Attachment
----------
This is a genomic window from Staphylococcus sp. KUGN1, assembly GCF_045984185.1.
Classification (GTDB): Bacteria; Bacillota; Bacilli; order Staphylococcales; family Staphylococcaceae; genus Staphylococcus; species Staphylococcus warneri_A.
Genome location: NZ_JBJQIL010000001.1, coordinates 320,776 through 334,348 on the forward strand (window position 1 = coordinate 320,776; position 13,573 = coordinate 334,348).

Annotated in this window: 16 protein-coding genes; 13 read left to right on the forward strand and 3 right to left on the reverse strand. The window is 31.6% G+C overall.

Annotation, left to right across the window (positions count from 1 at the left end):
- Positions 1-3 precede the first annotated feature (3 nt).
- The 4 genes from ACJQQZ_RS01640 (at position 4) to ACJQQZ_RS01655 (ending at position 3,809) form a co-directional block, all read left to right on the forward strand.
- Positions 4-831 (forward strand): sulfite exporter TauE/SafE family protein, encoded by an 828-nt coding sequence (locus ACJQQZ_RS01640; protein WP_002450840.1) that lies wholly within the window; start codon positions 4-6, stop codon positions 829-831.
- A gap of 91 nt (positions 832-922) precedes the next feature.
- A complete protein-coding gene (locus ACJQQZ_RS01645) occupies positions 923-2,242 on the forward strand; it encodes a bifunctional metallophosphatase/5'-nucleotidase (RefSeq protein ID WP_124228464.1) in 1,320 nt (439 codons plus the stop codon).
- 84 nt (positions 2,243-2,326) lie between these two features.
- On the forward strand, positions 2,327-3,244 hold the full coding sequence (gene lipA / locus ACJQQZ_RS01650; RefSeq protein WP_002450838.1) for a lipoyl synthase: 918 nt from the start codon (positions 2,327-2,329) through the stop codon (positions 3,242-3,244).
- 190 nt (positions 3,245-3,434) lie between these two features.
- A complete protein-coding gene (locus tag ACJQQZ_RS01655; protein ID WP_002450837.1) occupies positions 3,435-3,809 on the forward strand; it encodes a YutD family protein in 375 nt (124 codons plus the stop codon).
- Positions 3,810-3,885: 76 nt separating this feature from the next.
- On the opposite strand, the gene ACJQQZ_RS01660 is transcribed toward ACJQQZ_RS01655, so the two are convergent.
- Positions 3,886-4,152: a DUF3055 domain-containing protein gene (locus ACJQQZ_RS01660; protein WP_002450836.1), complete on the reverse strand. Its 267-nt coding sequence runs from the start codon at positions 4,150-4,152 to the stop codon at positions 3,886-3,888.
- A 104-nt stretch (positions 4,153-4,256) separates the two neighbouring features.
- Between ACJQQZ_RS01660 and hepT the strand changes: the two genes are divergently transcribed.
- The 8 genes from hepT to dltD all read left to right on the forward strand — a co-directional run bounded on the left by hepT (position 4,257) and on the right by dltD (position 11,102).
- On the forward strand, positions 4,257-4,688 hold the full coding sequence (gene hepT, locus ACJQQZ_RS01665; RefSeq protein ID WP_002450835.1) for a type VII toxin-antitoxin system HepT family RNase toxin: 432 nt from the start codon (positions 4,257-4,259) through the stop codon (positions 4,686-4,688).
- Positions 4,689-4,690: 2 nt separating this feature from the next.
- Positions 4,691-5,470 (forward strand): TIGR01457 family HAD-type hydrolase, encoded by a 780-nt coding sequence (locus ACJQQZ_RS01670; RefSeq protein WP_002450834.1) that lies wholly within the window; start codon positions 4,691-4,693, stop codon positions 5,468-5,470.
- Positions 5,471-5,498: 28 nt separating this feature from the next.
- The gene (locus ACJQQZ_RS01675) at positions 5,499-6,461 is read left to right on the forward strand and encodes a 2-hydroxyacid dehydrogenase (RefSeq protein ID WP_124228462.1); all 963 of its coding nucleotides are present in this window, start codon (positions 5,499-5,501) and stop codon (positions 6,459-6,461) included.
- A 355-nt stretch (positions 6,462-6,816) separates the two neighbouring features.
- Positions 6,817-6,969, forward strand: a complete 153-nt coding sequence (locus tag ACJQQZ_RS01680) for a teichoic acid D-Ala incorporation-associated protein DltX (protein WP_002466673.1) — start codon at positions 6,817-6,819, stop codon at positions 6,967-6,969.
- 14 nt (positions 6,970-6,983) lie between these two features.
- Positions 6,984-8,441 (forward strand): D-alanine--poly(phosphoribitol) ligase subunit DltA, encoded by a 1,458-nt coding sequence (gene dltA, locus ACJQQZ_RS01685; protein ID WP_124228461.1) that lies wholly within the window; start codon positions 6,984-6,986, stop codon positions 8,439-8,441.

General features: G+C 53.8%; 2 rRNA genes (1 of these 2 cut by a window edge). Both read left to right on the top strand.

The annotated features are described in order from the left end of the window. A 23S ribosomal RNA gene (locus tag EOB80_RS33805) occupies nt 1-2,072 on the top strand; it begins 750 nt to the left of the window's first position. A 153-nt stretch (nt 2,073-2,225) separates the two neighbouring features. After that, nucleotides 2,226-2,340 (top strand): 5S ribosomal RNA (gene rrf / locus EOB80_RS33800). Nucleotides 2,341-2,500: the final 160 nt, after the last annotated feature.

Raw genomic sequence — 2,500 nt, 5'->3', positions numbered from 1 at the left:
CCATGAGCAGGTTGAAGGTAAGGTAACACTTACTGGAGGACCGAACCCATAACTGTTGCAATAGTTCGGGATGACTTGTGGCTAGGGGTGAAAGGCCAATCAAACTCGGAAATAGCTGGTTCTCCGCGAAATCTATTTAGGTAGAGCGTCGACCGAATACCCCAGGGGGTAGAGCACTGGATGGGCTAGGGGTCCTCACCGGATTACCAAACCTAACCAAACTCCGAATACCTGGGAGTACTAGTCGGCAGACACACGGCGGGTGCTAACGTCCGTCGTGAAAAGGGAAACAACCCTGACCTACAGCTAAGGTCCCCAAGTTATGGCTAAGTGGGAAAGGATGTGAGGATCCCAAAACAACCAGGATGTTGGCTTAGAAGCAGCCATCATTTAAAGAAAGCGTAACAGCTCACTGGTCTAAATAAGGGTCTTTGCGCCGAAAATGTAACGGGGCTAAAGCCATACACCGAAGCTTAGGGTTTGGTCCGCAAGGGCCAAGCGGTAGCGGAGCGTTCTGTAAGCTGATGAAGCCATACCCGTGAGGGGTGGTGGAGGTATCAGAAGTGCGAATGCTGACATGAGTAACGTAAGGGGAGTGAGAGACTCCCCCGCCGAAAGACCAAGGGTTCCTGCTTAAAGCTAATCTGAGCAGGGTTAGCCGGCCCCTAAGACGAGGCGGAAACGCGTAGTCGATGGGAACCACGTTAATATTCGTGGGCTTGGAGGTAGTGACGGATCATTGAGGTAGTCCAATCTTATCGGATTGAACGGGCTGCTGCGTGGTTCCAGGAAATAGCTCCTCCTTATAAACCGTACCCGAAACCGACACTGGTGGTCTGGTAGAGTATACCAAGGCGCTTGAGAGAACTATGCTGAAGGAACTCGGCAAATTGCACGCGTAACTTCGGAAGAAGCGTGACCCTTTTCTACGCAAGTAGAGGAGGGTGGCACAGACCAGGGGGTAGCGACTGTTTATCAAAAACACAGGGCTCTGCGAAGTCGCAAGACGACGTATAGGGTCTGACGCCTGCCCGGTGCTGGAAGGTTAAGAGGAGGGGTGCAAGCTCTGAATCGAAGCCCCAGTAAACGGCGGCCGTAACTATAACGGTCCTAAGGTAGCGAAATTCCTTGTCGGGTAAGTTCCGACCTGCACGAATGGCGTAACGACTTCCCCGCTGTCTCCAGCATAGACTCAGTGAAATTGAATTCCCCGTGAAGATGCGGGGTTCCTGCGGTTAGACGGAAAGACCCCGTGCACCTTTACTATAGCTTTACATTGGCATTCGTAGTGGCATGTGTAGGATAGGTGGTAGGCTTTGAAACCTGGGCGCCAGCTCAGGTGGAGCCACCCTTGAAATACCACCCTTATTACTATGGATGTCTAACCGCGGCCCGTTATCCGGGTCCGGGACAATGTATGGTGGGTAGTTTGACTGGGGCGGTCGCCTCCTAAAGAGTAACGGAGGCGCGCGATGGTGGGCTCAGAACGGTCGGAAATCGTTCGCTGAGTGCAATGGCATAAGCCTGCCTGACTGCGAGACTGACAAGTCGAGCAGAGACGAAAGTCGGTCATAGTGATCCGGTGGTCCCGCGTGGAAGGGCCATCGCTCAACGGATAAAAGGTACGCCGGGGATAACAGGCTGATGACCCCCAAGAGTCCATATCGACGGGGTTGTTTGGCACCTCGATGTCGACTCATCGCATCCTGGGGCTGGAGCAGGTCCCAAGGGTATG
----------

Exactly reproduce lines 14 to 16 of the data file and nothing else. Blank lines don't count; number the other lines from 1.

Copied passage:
- A complete protein-coding gene (locus tag ACJQQZ_RS01655; protein ID WP_002450837.1) occupies positions 3,435-3,809 on the forward strand; it encodes a YutD family protein in 375 nt (124 codons plus the stop codon).
- Positions 3,810-3,885: 76 nt separating this feature from the next.
- On the opposite strand, the gene ACJQQZ_RS01660 is transcribed toward ACJQQZ_RS01655, so the two are convergent.